It seems like almost every day there is an editorial in the newspaper from a Christian who is trying desperately to defend God – or rather, his or her view of God and Christianity. I came across a DVD recently from a Christian scientist who is trying to rally Christians around the cause of defending the 7-day creation theory, claiming that the authority of scripture is at stake if we don’t. Why is it that we Christians, who know that the truths of the Bible can only be accepted through faith, seem so intent on defending the authority – or our own interpretation – of scripture? Does God need us to defend him?
In the book of John, chapter 2, Jesus drives out the money changers from the temple, saying, “Don’t turn my Father’s house into a marketplace!” (v. 16). The Jewish leaders demanded that Jesus prove he had the authority to do this by performing a miracle. Here it is, a perfect opportunity for God to defend himself. All Jesus had to do was perform a miracle and they would know that he is the Son of God. Proof. The religious leaders wanted it then, and so do we today. We want to know that we’re not basing our beliefs on a lie. Before we go against the status quo, we want to be sure that God is real.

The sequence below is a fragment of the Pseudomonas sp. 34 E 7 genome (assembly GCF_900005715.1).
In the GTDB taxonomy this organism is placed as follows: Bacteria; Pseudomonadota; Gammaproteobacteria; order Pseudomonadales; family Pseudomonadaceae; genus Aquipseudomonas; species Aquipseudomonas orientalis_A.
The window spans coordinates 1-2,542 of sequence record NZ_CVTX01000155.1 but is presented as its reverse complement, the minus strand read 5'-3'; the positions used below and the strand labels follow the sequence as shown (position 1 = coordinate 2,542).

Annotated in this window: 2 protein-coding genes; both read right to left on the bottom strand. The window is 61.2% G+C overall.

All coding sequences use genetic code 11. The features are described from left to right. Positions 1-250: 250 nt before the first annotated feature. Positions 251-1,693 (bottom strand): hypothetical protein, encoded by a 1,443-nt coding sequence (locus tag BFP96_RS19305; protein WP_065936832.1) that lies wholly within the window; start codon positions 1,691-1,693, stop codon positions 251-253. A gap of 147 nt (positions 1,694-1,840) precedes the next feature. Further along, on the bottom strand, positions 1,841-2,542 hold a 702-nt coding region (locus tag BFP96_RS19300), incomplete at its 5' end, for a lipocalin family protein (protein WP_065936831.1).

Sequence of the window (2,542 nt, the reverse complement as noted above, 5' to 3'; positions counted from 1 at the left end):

So what’s wrong with that? As rational beings, created in God’s image, isn’t it our duty to thoroughly test our beliefs? Absolutely! But our quest for truth should be motivated by our desire for greater understanding of and fellowship with God, not so that we can prove to everyone that we are right and they are wrong. The Pharisees of Jesus’ day who were demanding proof, loved quoting scripture as a way to make themselves look good and point out the flaws in others. But before we join Jesus in righteous anger against the Pharisees, perhaps we all (me included) need to take a long, hard look in the mirror.